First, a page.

I know I’ll get some hate mail over this broad statement, but by and large I’ve found that this holds true: A good old wine, is a lot like a baby rattlesnake when its young. It should look safe enough, but messing with it will surely give you a bite. If you want a wine that will age, find one that pretty well rips your tongue out and stomps on it when it’s young.

I realize that the above statement is not always true. As I mentioned early in this column, the Fidelitas Champoux Cab is far from a dangerous wine to drink right now. It has silky, smooth tannins, and is pretty darn drinkable now. The difference is that this wine has depth to its flavors, and an intense tightness that loosens up when decanted over a period of days. With aging it will make a good wine that I know will bless Becky and Ryan on their 10th anniversary, and many more to come.


Wednesday, June 1, 2011

Beautiful View, Nice People, and Great Wine at Kitzke Cellars

Being a wine writer has its benefits, however, I'm usually met with clenched teeth behind the smiles when I visit a tasting room. This was clearly not the case with my visit to Kitzke Cellars this week. As a matter of fact, I received a nicely done e-mail, a phone call from my old friend Robin who now works with Kitzke, and a very warm greeting at the tasting room door by none other than Vickie and Paul Kitzke, the owners.

Kitzke Cellars is located just off Dallas road in West Richland. The easiest way to get there is take Interstate 82 to the Dallas Road exit. Go North, past Goose Ridge winery about 500 yards and you will see the signs on the west side of the road. The winery is located among several nice homes, at the top of the hill overlooking the entire Tri-Cities, Hanford, and the Columbia Reach. The view from the front of the tasting room is truly breathtaking.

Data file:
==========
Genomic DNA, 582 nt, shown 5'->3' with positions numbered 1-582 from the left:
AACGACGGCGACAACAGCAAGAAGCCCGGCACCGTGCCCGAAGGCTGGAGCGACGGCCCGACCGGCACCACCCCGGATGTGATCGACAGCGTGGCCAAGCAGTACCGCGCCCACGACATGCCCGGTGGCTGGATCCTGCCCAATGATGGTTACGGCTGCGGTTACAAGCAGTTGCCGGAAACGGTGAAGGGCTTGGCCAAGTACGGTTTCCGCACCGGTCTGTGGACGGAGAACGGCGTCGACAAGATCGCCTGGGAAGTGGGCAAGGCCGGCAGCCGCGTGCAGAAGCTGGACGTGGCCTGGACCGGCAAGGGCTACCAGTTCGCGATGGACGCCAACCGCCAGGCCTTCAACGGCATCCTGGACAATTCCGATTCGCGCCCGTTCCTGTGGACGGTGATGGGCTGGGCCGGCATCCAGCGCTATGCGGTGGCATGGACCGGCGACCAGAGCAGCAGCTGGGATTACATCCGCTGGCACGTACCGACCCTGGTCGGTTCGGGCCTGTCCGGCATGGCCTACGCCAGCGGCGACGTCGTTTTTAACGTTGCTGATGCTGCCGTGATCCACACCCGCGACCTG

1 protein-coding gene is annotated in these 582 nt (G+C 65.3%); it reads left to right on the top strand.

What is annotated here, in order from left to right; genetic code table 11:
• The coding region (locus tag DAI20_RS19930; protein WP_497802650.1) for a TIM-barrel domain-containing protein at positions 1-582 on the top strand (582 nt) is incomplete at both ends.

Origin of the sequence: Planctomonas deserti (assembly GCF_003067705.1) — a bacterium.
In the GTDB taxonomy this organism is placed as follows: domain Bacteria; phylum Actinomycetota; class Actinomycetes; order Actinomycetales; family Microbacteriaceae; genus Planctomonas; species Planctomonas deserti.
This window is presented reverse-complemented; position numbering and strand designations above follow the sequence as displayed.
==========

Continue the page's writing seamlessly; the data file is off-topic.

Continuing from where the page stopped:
The Kitzkes opened their tasting room officially 2 months ago. The family has been actively involved in orchards in the region since the 1970s. Slowly over recent years their orchards have been transformed into vineyards, and now they've started producing their own wines.

As I mentioned, I was met at the door by a very gracious Vickie Kitzke, soon followed by other tasting room staff, and last but not least, Paul.

First to taste was the winery's “Upside Down” label. It is a fun red-blend of Merlot, Cab Sauv, Syrah, and a balance of Cab Franc. Made and labeled in honor of their professional snowboarding son, the wine has flavors of plum, blackberry, and spice. A nice wine for $10.

Next I got to meet the Kitzke's beautiful daughter Janaina, and the wine that her parents named after her. Janaina Sensacao 2006 is a delicate red blend of Cabernet Sauvignon, Malbec, and Cabernet Franc. The wine is ripe with berry fruit, rhubarb, peppery spices, and a soft tannic finish.

Beyond their blends the Kitzkes have an enormous selection of single varietals as well.

The Sangiovese offers a nose and mouth-full of bright cherries, raspberries, and spice box. The light fruit mixed with a nice level of acidity blends well with the short tannins and alcohol to produce a great food wine. I would love to have this with putanesca sauce and penne pasta.